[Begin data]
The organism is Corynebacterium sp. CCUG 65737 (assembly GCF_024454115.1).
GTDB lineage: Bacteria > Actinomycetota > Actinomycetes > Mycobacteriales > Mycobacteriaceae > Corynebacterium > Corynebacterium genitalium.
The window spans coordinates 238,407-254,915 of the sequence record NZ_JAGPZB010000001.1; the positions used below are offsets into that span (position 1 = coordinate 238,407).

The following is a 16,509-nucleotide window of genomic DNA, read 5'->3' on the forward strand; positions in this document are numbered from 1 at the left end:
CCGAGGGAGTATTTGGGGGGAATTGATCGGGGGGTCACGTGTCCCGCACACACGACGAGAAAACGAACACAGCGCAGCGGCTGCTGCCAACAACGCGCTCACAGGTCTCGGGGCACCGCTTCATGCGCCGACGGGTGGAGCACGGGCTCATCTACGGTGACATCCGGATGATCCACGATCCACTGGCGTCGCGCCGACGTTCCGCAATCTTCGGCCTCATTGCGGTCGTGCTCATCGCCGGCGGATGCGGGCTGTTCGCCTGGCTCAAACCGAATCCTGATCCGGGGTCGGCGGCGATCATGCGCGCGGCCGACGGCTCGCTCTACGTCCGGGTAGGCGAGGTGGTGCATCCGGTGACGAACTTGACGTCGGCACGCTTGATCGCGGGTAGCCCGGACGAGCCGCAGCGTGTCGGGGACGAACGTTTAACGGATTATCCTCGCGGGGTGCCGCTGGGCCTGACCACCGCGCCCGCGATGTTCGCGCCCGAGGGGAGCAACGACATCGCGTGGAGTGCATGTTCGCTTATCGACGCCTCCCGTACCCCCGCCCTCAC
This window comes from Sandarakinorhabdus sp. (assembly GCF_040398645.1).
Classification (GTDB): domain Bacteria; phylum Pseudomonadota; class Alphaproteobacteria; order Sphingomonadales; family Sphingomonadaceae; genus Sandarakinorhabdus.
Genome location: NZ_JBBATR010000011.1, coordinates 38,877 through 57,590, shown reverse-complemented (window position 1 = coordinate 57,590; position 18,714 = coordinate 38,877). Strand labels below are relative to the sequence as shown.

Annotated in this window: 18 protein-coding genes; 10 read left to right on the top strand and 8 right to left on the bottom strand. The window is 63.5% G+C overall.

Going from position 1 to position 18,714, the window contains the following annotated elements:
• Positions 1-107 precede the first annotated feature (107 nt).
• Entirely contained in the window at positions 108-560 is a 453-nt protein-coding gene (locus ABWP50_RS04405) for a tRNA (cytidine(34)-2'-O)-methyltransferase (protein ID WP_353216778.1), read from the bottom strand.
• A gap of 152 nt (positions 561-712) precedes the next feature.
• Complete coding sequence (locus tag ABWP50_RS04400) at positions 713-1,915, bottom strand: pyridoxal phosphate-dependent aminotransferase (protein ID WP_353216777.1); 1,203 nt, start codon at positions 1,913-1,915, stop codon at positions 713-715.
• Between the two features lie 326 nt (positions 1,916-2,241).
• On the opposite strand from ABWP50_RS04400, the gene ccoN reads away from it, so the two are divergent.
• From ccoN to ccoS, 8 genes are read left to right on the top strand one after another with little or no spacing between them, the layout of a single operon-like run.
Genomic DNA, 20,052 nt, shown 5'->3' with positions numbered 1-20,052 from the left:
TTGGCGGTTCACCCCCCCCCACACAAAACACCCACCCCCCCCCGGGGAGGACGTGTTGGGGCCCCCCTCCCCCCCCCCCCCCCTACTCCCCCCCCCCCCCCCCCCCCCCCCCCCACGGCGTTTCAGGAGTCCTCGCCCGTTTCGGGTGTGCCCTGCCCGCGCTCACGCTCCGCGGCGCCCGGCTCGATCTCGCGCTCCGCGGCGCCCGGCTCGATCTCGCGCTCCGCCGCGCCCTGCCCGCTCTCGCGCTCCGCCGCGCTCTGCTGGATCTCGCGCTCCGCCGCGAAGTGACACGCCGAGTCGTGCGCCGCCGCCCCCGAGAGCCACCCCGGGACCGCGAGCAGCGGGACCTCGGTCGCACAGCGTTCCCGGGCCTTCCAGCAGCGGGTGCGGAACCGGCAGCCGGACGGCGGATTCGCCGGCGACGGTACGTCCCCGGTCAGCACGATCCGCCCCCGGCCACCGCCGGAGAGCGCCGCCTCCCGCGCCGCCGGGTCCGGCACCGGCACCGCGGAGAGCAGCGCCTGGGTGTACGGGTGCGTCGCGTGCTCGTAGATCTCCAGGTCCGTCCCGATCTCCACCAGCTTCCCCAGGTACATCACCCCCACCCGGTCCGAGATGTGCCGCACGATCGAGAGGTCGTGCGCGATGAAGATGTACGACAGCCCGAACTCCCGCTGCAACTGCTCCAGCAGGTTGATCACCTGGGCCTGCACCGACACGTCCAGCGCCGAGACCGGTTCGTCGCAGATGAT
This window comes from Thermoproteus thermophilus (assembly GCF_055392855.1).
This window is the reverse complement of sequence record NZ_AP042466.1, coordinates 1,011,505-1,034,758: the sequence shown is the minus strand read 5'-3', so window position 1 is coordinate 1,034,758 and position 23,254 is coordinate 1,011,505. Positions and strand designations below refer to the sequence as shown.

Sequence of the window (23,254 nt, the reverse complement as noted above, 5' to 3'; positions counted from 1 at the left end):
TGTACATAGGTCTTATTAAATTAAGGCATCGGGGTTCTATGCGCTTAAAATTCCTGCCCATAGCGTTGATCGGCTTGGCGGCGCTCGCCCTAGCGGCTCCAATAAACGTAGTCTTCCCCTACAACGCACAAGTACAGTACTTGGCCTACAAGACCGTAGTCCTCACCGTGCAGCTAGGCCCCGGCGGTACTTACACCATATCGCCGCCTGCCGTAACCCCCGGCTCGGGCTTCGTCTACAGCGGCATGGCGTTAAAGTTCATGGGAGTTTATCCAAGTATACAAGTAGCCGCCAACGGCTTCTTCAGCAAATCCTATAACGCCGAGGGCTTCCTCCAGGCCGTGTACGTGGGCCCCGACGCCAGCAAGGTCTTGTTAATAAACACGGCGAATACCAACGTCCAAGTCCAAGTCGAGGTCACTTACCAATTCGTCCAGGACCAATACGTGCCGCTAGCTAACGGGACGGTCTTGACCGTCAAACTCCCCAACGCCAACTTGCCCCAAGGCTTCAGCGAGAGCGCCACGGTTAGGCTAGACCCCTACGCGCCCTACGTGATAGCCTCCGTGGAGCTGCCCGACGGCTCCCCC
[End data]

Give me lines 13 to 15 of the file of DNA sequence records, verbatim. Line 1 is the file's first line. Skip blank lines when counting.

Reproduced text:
• A gap of 152 nt (positions 561-712) precedes the next feature.
• Complete coding sequence (locus tag ABWP50_RS04400) at positions 713-1,915, bottom strand: pyridoxal phosphate-dependent aminotransferase (protein ID WP_353216777.1); 1,203 nt, start codon at positions 1,913-1,915, stop codon at positions 713-715.
• Between the two features lie 326 nt (positions 1,916-2,241).